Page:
Yeah, we’re never scared anyway. We like to surprise and catch the attention of people. It’s really challenging, and we like when it’s challenging – we love it. We even played in France with radio singers, [pop artists] very famous in France. We showed up at a big festival as the only rock band. So imagine a death metal band [sharing a stage] with real singers. So we like challenges, but this challenge is huge. Opening for Metallica is the hardest thing we’ve done. It’s cool. It works. People are smiling and clapping “oh this is entertaining”. So it works.
That’s good. What’s next after this? Is this it? No more touring for a little while?
For a little while, yes. For this album, we have a couple of shows in France. Only if Metallica calls back for another tour, then we’ll go on tour. That’s the only reason.
You never know, it might happen.
If it happens, that’s cool. We’ll go for it. That would be the only reason. We really need to take some distance from touring. It’s too much. Every night for 5 years, since we released From Mars to Sirius the previous album, we toured a lot, and we stopped just to do the nxt album and went back on tour. So there wasn’t a break really. So now we’ll relax, stop traveling around and live a normal life for a couple of weeks at least. Then we’ll think about something else and work on the next album. It’s necessary otherwise we’ll play and record songs without soul.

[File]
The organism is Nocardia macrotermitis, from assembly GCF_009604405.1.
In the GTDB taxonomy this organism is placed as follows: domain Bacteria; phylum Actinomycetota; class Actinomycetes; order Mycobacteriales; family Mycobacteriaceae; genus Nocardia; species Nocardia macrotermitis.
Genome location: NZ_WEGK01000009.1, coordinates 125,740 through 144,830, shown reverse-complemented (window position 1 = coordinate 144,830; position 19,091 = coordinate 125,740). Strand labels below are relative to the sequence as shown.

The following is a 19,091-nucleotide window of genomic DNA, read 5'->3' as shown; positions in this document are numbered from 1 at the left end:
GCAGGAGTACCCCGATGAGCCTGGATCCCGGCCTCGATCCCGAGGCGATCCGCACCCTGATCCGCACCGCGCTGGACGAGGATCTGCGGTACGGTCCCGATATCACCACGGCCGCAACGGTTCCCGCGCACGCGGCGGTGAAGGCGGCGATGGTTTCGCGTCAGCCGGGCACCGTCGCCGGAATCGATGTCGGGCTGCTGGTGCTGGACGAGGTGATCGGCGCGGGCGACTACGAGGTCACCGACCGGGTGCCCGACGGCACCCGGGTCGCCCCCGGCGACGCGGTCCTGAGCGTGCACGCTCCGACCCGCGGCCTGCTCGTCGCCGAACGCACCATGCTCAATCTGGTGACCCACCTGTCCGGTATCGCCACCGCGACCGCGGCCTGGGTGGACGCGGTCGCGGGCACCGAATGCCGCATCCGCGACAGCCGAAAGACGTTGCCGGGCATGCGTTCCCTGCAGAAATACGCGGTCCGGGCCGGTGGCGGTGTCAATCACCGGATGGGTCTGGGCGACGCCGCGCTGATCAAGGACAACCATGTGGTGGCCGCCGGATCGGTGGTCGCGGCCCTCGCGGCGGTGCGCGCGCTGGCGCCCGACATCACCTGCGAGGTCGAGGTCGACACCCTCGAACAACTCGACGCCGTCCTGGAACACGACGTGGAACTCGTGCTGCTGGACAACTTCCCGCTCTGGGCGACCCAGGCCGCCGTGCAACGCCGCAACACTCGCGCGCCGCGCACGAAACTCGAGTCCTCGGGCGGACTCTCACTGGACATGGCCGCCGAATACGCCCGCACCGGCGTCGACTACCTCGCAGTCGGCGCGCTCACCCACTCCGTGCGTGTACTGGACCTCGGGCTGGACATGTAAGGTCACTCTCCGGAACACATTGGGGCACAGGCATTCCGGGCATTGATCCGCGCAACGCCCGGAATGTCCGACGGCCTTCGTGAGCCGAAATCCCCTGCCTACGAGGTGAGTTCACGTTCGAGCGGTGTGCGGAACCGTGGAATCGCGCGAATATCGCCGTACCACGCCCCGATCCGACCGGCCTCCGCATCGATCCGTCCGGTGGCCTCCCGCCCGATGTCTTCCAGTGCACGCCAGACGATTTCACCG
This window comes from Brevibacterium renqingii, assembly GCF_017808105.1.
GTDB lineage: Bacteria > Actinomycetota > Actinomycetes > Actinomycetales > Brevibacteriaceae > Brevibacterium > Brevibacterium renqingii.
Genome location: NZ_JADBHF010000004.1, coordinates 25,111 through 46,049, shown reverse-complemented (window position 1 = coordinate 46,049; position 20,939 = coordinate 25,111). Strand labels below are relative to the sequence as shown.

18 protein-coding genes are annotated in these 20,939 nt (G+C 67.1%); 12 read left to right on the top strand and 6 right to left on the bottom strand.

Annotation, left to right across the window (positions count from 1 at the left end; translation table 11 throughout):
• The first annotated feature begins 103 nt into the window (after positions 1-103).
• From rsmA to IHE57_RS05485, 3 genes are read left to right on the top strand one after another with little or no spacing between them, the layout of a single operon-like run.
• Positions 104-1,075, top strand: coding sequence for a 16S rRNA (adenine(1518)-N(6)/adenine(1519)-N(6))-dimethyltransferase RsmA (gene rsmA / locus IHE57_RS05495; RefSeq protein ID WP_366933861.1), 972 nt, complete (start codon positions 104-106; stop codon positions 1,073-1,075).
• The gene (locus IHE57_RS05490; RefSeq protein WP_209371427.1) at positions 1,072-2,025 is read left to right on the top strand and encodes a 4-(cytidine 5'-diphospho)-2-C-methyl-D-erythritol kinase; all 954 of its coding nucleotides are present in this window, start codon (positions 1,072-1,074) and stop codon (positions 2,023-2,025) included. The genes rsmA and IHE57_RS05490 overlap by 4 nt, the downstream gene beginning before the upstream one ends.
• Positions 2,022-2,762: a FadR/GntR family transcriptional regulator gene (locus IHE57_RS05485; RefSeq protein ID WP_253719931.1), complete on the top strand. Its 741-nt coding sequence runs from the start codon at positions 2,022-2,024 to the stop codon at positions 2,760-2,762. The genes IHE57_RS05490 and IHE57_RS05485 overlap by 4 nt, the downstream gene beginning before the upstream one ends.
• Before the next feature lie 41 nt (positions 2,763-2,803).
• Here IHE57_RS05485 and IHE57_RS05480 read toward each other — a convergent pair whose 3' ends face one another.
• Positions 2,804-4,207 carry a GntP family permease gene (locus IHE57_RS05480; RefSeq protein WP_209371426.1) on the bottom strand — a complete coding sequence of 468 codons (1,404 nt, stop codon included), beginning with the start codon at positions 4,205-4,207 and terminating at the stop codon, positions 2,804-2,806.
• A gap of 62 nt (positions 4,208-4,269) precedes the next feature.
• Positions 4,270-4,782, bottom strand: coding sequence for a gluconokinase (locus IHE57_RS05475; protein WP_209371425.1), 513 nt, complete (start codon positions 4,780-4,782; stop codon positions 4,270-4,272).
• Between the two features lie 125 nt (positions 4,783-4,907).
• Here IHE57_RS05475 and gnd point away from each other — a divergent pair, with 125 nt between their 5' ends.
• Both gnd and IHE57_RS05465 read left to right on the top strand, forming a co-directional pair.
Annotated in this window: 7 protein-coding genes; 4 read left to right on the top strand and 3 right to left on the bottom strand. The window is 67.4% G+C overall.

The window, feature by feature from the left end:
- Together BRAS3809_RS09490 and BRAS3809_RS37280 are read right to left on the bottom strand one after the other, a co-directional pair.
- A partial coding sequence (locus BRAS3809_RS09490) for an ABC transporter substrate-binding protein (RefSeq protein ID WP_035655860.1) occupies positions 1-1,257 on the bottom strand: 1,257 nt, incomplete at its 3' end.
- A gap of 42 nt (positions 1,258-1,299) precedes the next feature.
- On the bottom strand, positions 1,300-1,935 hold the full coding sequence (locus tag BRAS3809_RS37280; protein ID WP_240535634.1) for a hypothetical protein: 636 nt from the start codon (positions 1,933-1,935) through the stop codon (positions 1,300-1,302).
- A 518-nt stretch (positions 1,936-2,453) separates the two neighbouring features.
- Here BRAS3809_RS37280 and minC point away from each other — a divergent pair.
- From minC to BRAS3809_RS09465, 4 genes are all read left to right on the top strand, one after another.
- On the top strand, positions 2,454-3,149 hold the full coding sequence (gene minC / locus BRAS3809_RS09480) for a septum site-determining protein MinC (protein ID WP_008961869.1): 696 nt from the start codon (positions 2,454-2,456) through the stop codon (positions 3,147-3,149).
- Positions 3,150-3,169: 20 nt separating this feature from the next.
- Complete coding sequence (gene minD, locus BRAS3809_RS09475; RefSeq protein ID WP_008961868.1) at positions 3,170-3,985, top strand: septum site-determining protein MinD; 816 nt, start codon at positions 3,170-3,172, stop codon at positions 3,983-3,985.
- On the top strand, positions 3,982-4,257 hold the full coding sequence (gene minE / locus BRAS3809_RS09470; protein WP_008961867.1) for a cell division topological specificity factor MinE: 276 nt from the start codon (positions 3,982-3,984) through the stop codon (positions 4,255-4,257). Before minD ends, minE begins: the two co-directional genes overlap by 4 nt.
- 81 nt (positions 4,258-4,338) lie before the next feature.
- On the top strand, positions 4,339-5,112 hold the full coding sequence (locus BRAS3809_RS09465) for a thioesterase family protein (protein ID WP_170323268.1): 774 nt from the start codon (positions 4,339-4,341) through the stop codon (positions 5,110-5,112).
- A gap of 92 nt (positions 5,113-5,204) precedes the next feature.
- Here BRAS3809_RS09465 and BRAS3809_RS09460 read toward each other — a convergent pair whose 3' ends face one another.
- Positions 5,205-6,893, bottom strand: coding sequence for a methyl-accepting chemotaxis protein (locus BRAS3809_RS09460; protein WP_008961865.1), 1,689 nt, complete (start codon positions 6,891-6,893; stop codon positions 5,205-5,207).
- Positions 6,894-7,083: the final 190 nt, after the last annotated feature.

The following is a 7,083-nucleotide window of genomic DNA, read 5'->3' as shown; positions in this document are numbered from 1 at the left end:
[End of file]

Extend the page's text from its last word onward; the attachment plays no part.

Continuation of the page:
Do you guys write ideas on the road at all?
Sometimes, but it’s not our thing to do that. It takes a lot of organization to be able to do that. You need to have a whole crew taking care of everything, have a rehearsal room where the drummer can play. We hang out in dressing rooms with the crew. It’s small. We keep our energy up for the show. So we need to take some time for that.
So no idea yet what the album will sound like.
I think about it, of course. I have some impressions of what it’s going to be.
What are those impressions?
It’s going to be very cool.